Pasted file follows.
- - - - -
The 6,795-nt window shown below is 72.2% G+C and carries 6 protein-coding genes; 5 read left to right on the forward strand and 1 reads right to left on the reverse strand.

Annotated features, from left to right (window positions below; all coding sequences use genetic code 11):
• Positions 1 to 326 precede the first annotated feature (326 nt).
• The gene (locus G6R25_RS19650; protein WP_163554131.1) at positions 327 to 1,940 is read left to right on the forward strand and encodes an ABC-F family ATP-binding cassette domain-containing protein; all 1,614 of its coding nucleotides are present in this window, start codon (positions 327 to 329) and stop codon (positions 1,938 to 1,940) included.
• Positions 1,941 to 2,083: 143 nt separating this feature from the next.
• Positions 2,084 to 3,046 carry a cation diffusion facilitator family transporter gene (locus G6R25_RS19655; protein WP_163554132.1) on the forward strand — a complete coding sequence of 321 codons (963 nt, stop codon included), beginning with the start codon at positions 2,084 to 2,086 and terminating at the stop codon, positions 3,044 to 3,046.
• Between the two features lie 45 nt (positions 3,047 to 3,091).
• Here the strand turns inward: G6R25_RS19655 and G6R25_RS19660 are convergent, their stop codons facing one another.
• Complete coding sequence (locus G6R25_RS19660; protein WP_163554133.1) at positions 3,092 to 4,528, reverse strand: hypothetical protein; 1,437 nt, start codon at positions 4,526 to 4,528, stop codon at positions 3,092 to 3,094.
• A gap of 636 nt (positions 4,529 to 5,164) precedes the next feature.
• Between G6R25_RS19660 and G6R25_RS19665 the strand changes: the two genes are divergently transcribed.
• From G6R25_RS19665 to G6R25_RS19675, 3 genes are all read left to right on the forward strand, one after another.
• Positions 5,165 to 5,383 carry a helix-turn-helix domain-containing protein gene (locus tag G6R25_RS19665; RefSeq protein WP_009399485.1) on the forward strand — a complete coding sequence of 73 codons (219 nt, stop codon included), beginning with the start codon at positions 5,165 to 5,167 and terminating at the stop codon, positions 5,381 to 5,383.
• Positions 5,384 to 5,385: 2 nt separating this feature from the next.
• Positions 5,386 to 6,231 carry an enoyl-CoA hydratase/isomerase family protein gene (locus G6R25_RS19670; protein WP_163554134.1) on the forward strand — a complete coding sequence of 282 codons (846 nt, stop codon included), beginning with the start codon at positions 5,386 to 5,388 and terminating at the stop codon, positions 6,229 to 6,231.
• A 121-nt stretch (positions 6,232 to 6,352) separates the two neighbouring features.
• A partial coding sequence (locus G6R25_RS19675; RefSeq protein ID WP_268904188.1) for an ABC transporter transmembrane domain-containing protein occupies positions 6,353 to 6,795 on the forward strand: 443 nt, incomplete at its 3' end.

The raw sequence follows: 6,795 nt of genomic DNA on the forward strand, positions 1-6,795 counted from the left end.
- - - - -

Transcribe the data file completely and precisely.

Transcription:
The 6,795-nt window shown below is 72.2% G+C and carries 6 protein-coding genes; 5 read left to right on the forward strand and 1 reads right to left on the reverse strand.

Annotated features, from left to right (window positions below; all coding sequences use genetic code 11):
• Positions 1 to 326 precede the first annotated feature (326 nt).
• The gene (locus G6R25_RS19650; protein WP_163554131.1) at positions 327 to 1,940 is read left to right on the forward strand and encodes an ABC-F family ATP-binding cassette domain-containing protein; all 1,614 of its coding nucleotides are present in this window, start codon (positions 327 to 329) and stop codon (positions 1,938 to 1,940) included.
• Positions 1,941 to 2,083: 143 nt separating this feature from the next.
• Positions 2,084 to 3,046 carry a cation diffusion facilitator family transporter gene (locus G6R25_RS19655; protein WP_163554132.1) on the forward strand — a complete coding sequence of 321 codons (963 nt, stop codon included), beginning with the start codon at positions 2,084 to 2,086 and terminating at the stop codon, positions 3,044 to 3,046.
• Between the two features lie 45 nt (positions 3,047 to 3,091).
• Here the strand turns inward: G6R25_RS19655 and G6R25_RS19660 are convergent, their stop codons facing one another.
• Complete coding sequence (locus G6R25_RS19660; protein WP_163554133.1) at positions 3,092 to 4,528, reverse strand: hypothetical protein; 1,437 nt, start codon at positions 4,526 to 4,528, stop codon at positions 3,092 to 3,094.
• A gap of 636 nt (positions 4,529 to 5,164) precedes the next feature.
• Between G6R25_RS19660 and G6R25_RS19665 the strand changes: the two genes are divergently transcribed.
• From G6R25_RS19665 to G6R25_RS19675, 3 genes are all read left to right on the forward strand, one after another.
• Positions 5,165 to 5,383 carry a helix-turn-helix domain-containing protein gene (locus tag G6R25_RS19665; RefSeq protein WP_009399485.1) on the forward strand — a complete coding sequence of 73 codons (219 nt, stop codon included), beginning with the start codon at positions 5,165 to 5,167 and terminating at the stop codon, positions 5,381 to 5,383.
• Positions 5,384 to 5,385: 2 nt separating this feature from the next.
• Positions 5,386 to 6,231 carry an enoyl-CoA hydratase/isomerase family protein gene (locus G6R25_RS19670; protein WP_163554134.1) on the forward strand — a complete coding sequence of 282 codons (846 nt, stop codon included), beginning with the start codon at positions 5,386 to 5,388 and terminating at the stop codon, positions 6,229 to 6,231.
• A 121-nt stretch (positions 6,232 to 6,352) separates the two neighbouring features.
• A partial coding sequence (locus G6R25_RS19675; RefSeq protein ID WP_268904188.1) for an ABC transporter transmembrane domain-containing protein occupies positions 6,353 to 6,795 on the forward strand: 443 nt, incomplete at its 3' end.

The raw sequence follows: 6,795 nt of genomic DNA on the forward strand, positions 1-6,795 counted from the left end.